Objective: To characterize 2 unrelated patients with either asymmetric or unilateral muscle weakness at the clinical, genetic, histologic, and ultrastructural level.
Methods: The patients underwent thorough clinical examination, whole-body MRI, and exome sequencing. Muscle morphology was assessed by histology and electron microscopy.
Results: Both patients presented with early-onset hypotonia, delayed motor milestones, scoliosis, and reduced pulmonary function. Patient P1 manifested unilateral muscle weakness exclusively affecting the left side of the body; the asymmetry was less pronounced in patient P2. Muscle biopsies from both patients showed nemaline rods as the main histopathologic hallmark, and MRI revealed major fatty infiltrations in selective head, proximal, and distal muscles, correlating with the degree of muscle weakness asymmetry. Exome sequencing on blood DNA from both patients identified de novo ACTA1 missense mutations in a small number of reads, suggesting mutation mosaicism. Subsequent Sanger sequencing confirmed the presence of the mutations on muscle DNA, while they were barely detectable on blood DNA.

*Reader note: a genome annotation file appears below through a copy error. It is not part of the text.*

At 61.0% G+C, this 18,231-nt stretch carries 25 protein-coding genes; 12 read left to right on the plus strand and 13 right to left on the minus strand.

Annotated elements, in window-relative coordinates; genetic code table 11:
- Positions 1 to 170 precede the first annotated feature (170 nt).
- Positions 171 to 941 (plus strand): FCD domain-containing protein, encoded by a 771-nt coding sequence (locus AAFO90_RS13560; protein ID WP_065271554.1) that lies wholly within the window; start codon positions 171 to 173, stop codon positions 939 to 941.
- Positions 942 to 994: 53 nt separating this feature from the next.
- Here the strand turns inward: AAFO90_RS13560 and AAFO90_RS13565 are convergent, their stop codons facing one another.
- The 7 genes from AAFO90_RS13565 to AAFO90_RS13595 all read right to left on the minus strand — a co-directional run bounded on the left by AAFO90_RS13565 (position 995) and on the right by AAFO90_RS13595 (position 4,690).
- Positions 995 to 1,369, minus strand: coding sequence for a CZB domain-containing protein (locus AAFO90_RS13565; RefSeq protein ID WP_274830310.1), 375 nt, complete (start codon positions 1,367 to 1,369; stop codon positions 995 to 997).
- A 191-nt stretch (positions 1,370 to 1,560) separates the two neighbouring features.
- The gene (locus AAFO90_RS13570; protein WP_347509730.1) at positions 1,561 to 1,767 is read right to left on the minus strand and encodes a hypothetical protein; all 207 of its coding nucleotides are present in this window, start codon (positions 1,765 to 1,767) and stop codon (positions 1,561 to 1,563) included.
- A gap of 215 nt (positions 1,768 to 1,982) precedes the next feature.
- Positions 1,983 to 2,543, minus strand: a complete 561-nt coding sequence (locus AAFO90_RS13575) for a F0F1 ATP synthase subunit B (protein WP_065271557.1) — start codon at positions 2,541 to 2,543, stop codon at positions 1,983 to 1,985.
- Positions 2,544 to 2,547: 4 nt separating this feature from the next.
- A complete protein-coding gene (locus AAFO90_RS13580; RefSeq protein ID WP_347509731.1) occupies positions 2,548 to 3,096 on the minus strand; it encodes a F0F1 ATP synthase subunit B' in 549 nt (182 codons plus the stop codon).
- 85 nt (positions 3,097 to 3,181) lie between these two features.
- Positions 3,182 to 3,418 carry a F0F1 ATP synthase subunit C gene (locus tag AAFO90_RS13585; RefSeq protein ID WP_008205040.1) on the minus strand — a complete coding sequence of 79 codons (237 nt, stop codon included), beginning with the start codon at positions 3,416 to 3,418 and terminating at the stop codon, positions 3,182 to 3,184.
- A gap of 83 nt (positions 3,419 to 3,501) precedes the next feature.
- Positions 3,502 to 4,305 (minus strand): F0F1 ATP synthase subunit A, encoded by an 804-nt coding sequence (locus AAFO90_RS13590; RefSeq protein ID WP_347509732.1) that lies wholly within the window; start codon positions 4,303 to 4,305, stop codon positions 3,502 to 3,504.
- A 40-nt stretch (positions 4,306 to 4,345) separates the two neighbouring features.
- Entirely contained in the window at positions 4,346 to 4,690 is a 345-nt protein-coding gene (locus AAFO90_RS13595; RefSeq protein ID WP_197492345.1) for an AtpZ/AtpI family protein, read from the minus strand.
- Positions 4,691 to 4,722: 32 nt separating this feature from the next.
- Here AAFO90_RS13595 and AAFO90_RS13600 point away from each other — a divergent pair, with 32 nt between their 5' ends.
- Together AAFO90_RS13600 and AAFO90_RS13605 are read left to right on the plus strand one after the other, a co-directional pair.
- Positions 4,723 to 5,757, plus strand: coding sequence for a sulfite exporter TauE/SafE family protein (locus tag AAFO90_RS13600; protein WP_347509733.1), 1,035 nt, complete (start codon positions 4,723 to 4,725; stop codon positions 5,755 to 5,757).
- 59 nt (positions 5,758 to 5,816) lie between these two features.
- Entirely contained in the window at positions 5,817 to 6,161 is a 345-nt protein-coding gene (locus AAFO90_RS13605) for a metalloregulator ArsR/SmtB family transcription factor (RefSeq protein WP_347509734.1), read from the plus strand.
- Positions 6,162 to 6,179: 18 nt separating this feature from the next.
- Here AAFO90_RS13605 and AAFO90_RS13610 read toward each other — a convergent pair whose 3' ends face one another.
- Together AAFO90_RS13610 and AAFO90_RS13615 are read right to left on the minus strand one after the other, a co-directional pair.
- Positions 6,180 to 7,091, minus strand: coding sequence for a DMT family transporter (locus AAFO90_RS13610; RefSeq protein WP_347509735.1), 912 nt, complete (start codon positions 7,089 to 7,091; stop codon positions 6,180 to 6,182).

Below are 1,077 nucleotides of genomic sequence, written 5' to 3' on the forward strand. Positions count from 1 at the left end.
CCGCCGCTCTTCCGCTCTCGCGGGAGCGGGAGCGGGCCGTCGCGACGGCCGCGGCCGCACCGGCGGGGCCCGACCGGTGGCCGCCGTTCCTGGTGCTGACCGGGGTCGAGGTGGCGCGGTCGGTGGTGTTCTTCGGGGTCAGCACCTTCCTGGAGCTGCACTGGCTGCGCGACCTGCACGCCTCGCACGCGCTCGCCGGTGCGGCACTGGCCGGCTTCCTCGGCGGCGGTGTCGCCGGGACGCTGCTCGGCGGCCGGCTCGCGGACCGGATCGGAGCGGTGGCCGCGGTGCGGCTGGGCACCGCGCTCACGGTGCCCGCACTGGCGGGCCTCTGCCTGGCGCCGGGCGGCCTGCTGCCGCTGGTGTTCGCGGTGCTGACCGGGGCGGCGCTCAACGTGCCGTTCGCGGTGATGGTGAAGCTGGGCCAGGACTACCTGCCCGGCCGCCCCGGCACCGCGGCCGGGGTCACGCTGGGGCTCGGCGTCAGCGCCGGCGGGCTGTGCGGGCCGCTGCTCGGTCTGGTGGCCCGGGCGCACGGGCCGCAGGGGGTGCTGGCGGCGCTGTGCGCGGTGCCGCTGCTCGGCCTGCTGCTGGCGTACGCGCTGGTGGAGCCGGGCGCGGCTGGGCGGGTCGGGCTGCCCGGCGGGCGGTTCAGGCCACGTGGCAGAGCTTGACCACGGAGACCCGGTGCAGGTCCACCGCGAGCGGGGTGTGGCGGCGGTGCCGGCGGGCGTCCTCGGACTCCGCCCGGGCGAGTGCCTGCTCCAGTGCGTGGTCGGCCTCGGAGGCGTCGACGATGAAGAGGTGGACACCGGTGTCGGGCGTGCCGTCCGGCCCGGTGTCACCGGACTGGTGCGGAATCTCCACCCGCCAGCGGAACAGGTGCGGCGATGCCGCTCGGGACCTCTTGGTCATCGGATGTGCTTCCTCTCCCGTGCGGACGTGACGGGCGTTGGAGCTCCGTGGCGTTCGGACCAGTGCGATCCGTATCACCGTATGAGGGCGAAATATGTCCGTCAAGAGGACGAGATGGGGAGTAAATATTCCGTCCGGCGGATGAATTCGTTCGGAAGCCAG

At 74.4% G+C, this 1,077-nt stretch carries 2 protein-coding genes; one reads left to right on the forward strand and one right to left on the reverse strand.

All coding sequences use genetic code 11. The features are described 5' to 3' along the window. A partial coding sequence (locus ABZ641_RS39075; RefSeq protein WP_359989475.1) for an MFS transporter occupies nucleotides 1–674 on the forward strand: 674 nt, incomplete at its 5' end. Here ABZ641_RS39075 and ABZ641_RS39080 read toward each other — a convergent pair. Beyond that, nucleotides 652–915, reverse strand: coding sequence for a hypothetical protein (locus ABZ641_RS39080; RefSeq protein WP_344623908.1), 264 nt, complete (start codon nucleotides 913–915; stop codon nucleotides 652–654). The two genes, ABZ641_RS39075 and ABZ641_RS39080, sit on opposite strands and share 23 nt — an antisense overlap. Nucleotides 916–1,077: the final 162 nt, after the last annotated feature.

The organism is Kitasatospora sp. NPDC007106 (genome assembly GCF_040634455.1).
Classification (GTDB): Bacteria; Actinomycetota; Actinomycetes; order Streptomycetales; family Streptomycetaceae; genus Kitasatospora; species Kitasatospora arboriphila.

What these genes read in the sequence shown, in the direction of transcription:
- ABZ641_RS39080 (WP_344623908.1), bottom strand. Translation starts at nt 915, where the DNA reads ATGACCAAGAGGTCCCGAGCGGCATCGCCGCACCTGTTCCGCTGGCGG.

Conclusions: De novo mutations can occur anytime during embryonic development and may result in a mosaic pattern of affected cells and tissues and lead to the development of an asymmetric clinical picture. The present study points out that mosaic mutations might not be easily detectable on leukocyte DNA and thereby escape routine genetic analysis, and possibly account for a significant number of molecularly undiagnosed patients.
© 2020 American Academy of Neurology.